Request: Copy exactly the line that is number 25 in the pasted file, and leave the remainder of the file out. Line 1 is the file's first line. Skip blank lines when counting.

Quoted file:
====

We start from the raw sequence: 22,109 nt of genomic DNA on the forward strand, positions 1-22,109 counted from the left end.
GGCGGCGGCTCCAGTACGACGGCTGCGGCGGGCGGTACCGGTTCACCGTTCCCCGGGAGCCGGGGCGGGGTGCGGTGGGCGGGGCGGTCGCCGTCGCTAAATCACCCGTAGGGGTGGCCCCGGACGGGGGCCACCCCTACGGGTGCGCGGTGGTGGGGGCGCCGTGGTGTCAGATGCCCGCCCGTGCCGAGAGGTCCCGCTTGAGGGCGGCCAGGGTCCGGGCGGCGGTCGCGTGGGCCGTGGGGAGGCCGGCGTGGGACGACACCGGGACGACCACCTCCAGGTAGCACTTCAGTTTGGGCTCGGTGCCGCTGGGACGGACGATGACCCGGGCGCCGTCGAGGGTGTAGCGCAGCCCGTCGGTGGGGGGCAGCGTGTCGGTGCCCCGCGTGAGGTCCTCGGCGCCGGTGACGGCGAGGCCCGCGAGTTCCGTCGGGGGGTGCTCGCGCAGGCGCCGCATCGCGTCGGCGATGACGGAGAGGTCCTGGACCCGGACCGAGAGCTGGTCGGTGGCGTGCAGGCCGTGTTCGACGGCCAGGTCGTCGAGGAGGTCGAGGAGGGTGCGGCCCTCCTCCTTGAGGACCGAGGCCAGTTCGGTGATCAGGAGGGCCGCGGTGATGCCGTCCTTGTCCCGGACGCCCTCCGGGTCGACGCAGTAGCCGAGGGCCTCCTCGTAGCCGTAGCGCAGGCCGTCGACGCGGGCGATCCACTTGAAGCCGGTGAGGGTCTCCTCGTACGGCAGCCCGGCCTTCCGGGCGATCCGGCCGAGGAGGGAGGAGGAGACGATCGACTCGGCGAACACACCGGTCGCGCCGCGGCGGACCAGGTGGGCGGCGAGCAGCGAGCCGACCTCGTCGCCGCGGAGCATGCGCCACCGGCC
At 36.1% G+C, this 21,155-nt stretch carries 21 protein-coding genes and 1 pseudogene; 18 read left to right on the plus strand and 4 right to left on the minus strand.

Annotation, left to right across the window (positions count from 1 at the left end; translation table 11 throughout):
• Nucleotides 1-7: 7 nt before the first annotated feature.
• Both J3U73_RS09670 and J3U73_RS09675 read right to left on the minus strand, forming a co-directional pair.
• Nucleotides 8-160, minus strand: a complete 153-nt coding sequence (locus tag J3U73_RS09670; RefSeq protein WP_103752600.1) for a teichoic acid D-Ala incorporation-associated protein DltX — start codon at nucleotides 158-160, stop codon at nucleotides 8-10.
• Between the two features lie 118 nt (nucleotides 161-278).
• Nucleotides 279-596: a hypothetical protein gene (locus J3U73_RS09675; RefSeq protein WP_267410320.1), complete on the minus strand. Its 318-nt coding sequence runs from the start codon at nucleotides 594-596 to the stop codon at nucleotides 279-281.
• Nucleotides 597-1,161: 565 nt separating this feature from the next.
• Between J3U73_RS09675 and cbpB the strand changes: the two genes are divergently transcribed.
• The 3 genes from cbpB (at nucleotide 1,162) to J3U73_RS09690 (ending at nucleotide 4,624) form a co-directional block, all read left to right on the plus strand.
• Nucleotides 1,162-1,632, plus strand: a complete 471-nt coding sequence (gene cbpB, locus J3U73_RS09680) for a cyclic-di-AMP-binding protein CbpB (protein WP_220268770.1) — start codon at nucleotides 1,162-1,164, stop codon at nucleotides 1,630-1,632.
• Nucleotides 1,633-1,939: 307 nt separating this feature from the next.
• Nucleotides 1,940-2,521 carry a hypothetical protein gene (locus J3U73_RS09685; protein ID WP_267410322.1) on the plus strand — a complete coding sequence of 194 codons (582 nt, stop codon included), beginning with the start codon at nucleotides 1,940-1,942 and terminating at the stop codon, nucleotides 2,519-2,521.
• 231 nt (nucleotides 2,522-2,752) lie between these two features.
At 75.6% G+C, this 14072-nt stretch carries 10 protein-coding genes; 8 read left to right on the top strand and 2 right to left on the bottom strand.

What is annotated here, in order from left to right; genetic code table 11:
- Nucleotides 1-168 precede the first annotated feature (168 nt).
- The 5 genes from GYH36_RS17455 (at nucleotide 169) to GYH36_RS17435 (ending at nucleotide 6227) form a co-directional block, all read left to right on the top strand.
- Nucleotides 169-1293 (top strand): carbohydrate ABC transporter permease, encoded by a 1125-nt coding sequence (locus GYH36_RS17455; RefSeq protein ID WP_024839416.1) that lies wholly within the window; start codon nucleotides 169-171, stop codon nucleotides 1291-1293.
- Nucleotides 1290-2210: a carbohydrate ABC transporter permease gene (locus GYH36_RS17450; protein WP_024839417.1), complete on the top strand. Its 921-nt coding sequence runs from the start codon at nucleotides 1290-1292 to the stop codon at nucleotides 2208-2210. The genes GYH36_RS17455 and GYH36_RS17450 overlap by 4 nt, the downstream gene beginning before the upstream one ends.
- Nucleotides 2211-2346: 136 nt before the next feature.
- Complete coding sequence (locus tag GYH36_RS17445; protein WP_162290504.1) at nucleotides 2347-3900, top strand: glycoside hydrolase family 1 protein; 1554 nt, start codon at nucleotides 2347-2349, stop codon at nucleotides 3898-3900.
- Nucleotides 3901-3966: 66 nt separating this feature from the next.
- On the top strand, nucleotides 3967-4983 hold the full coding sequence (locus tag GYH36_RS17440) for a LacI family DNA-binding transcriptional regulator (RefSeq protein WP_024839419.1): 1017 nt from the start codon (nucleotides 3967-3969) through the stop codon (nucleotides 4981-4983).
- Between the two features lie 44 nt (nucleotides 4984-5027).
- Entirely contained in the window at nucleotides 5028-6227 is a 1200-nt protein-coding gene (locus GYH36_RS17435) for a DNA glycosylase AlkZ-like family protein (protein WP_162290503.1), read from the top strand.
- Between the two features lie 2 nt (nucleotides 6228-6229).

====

- Nucleotides 3901-3966: 66 nt separating this feature from the next.